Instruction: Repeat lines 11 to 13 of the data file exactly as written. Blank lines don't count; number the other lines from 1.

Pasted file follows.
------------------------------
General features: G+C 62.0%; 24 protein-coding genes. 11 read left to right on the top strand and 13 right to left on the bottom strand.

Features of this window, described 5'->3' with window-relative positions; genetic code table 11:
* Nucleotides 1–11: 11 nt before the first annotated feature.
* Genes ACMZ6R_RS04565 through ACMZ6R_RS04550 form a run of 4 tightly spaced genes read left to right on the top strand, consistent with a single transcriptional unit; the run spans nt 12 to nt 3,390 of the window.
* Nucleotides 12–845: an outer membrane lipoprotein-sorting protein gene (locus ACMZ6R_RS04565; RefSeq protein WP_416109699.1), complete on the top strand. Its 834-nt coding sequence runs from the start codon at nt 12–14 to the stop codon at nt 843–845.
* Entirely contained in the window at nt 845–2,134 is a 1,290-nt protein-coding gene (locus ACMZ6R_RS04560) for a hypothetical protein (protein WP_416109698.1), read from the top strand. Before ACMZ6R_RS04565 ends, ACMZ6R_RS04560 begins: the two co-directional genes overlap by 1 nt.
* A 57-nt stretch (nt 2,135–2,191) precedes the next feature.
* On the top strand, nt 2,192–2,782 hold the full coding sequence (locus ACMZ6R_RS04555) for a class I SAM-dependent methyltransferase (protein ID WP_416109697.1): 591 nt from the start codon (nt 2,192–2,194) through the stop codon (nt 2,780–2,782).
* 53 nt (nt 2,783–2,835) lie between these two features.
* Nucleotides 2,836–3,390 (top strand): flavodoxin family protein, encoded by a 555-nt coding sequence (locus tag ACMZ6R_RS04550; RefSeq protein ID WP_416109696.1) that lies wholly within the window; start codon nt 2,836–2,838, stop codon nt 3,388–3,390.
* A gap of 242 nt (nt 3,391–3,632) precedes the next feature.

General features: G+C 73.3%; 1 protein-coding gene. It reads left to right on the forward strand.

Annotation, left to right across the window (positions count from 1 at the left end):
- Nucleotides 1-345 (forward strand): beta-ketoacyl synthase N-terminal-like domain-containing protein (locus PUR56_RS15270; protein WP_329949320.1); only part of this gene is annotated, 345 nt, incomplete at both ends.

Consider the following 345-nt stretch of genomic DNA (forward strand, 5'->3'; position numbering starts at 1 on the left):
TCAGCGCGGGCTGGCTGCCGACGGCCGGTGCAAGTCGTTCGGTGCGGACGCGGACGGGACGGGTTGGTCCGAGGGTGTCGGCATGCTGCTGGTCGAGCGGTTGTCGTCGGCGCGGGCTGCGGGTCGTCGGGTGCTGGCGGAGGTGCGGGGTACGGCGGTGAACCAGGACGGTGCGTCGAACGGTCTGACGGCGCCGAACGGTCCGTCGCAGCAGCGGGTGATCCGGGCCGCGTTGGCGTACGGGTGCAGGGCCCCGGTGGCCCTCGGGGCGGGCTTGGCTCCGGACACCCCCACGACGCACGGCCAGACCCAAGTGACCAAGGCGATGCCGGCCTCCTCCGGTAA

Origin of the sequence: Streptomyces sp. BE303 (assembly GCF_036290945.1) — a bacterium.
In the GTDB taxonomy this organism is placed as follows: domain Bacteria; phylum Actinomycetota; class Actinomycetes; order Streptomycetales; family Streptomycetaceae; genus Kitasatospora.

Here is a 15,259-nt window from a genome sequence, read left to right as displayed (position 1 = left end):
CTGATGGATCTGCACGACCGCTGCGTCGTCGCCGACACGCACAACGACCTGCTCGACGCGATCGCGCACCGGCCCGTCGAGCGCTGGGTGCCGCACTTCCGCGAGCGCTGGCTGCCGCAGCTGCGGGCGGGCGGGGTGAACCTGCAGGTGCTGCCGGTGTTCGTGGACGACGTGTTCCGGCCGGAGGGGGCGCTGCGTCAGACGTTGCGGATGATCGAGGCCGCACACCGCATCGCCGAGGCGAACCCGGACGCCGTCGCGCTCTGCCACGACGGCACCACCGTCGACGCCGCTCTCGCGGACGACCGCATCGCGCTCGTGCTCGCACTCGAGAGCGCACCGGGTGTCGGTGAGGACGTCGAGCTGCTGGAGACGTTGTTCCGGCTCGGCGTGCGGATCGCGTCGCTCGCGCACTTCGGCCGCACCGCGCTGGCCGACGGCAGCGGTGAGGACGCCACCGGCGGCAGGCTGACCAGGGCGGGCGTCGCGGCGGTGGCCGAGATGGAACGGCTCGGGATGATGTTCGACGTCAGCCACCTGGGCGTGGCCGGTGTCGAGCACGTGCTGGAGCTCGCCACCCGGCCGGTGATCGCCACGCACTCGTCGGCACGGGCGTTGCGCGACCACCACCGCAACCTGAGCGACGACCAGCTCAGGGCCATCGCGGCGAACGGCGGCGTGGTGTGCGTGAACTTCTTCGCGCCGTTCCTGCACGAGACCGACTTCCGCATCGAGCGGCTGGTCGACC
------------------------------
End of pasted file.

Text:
* A gap of 242 nt (nt 3,391–3,632) precedes the next feature.

General features: G+C 73.3%; 1 protein-coding gene. It reads left to right on the forward strand.

Annotation, left to right across the window (positions count from 1 at the left end):